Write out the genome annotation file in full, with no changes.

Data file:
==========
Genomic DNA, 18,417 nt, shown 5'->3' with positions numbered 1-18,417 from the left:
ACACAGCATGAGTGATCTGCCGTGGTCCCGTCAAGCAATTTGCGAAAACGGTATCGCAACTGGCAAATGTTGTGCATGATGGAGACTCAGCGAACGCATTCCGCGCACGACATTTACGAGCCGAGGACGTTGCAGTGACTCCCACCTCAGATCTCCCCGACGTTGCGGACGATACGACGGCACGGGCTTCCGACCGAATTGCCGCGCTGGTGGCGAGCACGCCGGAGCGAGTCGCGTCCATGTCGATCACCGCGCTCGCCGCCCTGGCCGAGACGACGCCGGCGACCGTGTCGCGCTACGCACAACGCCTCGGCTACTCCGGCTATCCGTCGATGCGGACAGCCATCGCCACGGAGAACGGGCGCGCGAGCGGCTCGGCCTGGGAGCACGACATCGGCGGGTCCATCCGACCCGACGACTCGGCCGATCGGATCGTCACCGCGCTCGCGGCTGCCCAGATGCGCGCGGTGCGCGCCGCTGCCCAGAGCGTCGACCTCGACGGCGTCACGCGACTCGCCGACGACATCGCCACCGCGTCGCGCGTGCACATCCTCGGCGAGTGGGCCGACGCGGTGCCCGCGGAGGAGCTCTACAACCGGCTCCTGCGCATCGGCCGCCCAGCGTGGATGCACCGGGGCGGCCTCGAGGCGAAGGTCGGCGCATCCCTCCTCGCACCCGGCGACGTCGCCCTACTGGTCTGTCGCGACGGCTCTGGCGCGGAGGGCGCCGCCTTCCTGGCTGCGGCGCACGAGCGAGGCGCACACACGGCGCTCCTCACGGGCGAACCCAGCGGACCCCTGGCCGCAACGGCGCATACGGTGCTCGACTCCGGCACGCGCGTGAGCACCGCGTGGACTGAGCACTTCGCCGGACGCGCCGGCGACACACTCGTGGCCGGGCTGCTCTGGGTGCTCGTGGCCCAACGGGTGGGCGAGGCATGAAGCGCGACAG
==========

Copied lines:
Genomic DNA, 18,417 nt, shown 5'->3' with positions numbered 1-18,417 from the left:
ACACAGCATGAGTGATCTGCCGTGGTCCCGTCAAGCAATTTGCGAAAACGGTATCGCAACTGGCAAATGTTGTGCATGATGGAGACTCAGCGAACGCATTCCGCGCACGACATTTACGAGCCGAGGACGTTGCAGTGACTCCCACCTCAGATCTCCCCGACGTTGCGGACGATACGACGGCACGGGCTTCCGACCGAATTGCCGCGCTGGTGGCGAGCACGCCGGAGCGAGTCGCGTCCATGTCGATCACCGCGCTCGCCGCCCTGGCCGAGACGACGCCGGCGACCGTGTCGCGCTACGCACAACGCCTCGGCTACTCCGGCTATCCGTCGATGCGGACAGCCATCGCCACGGAGAACGGGCGCGCGAGCGGCTCGGCCTGGGAGCACGACATCGGCGGGTCCATCCGACCCGACGACTCGGCCGATCGGATCGTCACCGCGCTCGCGGCTGCCCAGATGCGCGCGGTGCGCGCCGCTGCCCAGAGCGTCGACCTCGACGGCGTCACGCGACTCGCCGACGACATCGCCACCGCGTCGCGCGTGCACATCCTCGGCGAGTGGGCCGACGCGGTGCCCGCGGAGGAGCTCTACAACCGGCTCCTGCGCATCGGCCGCCCAGCGTGGATGCACCGGGGCGGCCTCGAGGCGAAGGTCGGCGCATCCCTCCTCGCACCCGGCGACGTCGCCCTACTGGTCTGTCGCGACGGCTCTGGCGCGGAGGGCGCCGCCTTCCTGGCTGCGGCGCACGAGCGAGGCGCACACACGGCGCTCCTCACGGGCGAACCCAGCGGACCCCTGGCCGCAACGGCGCATACGGTGCTCGACTCCGGCACGCGCGTGAGCACCGCGTGGACTGAGCACTTCGCCGGACGCGCCGGCGACACACTCGTGGCCGGGCTGCTCTGGGTGCTCGTGGCCCAACGGGTGGGCGAGGCATGAAGCGCGACAG